True, you won't get that 500FPS slowmo shot, but hey, you can shoot 60i (or find a camera with 60p) and reduce using software interpolation and having the actors move just slightly slower than normal to "cheat a bit" and get close without having to go rent out an expensive camera for a 2 day shoot for that one shot. I'm personally very inspired by this piece:

There's no way you or I could possibly afford to shoot the beach invasion sequences from Saving Private Ryan... or could we? If we think creatively and offset alot of our resources (remember: time=money) into post production, we could do this: YouTube - Richard Hammond presents Bloody Omaha (The Graphics)

You can figure out how to maximize your exposure so you have the most choice for re-exposing in post... I was struck by how washed out the blacks look in uncorrected 35mm film shot by hollywood pros whose productions plan on using extensive DI to get strong color stylization (this was on the BTS for Se7en with brad pitt and morgan freeman as well as on the AMAZING 3-disc set of Panic Room with jodie foster). You can be very conscious in your lighting and makeup/costume/set decoration to minimize lattitude on set so you can capture it correctly in camera to push it and "cheat" it to look like more expensive film stock later in post. ( YouTube - se7en color grading di - didn't actually find the piece I'm looking for, but some amazing talent is out there and the software is realtively cheap! Magic bullet is good but expensive, you can do all those effects in whatever NLE you're using given enough time and practice.)

We can afford to cheat our way to a glorious image. We can afford to select shots to do that make it look as if we have more resources than we really do at our disposal. We can get amazing shots on limited budgets! Given time, talent and dedication, we can even make major hollywood motion pictures that rival what is out in theaters now. We simply have to stop thinking we can't do it and go out and make it happen.

Wow, soon I'm going to have to start hiring a motivational typist to start getting these messages posted ;)
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Old December 27th, 2008, 08:09 PM   #7
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Daniel: Cole and Perrone both give excellent advice here. My two cents: lighting and a stable platform to shoot from are two of the SINGLE largest TECHNICAL items that set amateurish work apart from pro work.

Patience and walking in with an EXCELLENT vision of what you mean to accomplish and HOW you intend to do it will serve you better than a 4k camera will. My humble suggestion would be to start smaller and aim for the absolute best you can accomplish in EVERY scene. Good luck and most of all, HAVE FUN!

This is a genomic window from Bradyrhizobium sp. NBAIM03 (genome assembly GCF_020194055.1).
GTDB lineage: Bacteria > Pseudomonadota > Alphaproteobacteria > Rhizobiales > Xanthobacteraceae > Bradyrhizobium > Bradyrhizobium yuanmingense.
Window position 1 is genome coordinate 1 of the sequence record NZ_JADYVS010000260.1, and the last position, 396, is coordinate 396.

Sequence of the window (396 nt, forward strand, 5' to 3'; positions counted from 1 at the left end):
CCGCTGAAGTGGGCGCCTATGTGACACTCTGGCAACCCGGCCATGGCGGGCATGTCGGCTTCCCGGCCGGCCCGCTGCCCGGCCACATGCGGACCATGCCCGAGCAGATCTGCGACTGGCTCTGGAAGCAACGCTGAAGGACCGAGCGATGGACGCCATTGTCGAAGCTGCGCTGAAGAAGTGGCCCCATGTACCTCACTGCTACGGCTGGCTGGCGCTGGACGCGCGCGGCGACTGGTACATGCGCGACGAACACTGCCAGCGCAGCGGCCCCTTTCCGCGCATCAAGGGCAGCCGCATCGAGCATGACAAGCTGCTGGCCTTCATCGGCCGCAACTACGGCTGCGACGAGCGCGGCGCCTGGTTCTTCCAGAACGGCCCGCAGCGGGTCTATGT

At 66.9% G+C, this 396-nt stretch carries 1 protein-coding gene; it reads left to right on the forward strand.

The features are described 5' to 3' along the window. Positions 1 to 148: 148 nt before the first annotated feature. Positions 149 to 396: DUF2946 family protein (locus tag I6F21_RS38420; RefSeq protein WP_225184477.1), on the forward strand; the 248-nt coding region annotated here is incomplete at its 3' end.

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Old December 27th, 2008, 08:18 PM   #8
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Daniel: Cole and Perrone both give excellent advice here. My two cents: lighting and a stable platform to shoot from are two of the SINGLE largest TECHNICAL items that set amateurish work apart from pro work.

Patience and walking in with an EXCELLENT vision of what you mean to accomplish and HOW you intend to do it will serve you better than a 4k camera will. My humble suggestion would be to start smaller and aim for the absolute best you can accomplish in EVERY scene. Good luck and most of all, HAVE FUN!

You sound like you've walked 10km in my shoes! I curse my tripod every time I have to tilt. I am somewhat old fashioned. I prefer movies without much in the way of effects. Just a good story, and solid technicals. I spent MONTHS lighting figurines in the office (wig heads) trying to unnderstand cross lighting, back lighting, kickers, how silks look different from bounced foamcore, etc. Similarly, I've spent hours micing myself trying to learn how to get clean audio.

It's these kinds of things that I don't see from a lot of new shooters and new "film makers". The idea of taking the time to learn the craft before making a "movie" seems to be lost. It took me nearly 2.5 hours to set up my last VIP interview. And that was with a still subject! I think if more new filmmakers actually got the chance to go on set of a real feature, it would change many things for them. My life at work got MUCH easier in 2008 because HBO films shot in my building and many people were exposed to real filmmaking for the first time. Amazingly, I got upgrades in light, sound, and cameras this year! LOL!

Maybe next year I can get a decent tripod! Or maybe even a mattebox and some filters.

...One can dream. :)
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Old December 27th, 2008, 09:05 PM   #9
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This craft is filled with discouragement, get used to it and get used to ignoring it.
another great quote for my wall (or anybody's wall)
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Old December 28th, 2008, 04:26 AM   #10
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We simply have to stop thinking we can't do it and go out and make it happen.
One can't get more loud and clear than that :)
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Old December 28th, 2008, 06:53 AM   #11
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Great thread. While it's obvious that we learn by doing and trying new things, what's really encouraging here is that bright and inquiring folks like Daniel don't want to let money stand in the way of doing something. That's where innovation and the next trick technique will come from. Good on ya.